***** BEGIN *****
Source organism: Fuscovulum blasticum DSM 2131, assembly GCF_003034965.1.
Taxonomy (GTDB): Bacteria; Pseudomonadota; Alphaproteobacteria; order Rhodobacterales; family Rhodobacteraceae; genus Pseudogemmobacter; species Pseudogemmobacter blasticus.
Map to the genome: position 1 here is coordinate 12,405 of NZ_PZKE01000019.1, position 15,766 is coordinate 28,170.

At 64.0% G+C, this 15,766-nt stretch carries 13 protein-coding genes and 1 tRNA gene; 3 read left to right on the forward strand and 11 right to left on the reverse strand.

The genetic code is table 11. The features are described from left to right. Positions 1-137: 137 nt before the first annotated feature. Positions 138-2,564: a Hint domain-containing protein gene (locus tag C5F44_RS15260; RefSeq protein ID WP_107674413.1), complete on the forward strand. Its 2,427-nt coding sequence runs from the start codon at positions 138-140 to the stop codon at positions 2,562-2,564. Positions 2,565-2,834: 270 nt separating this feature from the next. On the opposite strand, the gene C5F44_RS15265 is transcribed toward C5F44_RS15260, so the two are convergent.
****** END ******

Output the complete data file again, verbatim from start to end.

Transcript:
Source organism: Fuscovulum blasticum DSM 2131, assembly GCF_003034965.1.
Taxonomy (GTDB): Bacteria; Pseudomonadota; Alphaproteobacteria; order Rhodobacterales; family Rhodobacteraceae; genus Pseudogemmobacter; species Pseudogemmobacter blasticus.
Map to the genome: position 1 here is coordinate 12,405 of NZ_PZKE01000019.1, position 15,766 is coordinate 28,170.

At 64.0% G+C, this 15,766-nt stretch carries 13 protein-coding genes and 1 tRNA gene; 3 read left to right on the forward strand and 11 right to left on the reverse strand.

The genetic code is table 11. The features are described from left to right. Positions 1-137: 137 nt before the first annotated feature. Positions 138-2,564: a Hint domain-containing protein gene (locus tag C5F44_RS15260; RefSeq protein ID WP_107674413.1), complete on the forward strand. Its 2,427-nt coding sequence runs from the start codon at positions 138-140 to the stop codon at positions 2,562-2,564. Positions 2,565-2,834: 270 nt separating this feature from the next. On the opposite strand, the gene C5F44_RS15265 is transcribed toward C5F44_RS15260, so the two are convergent.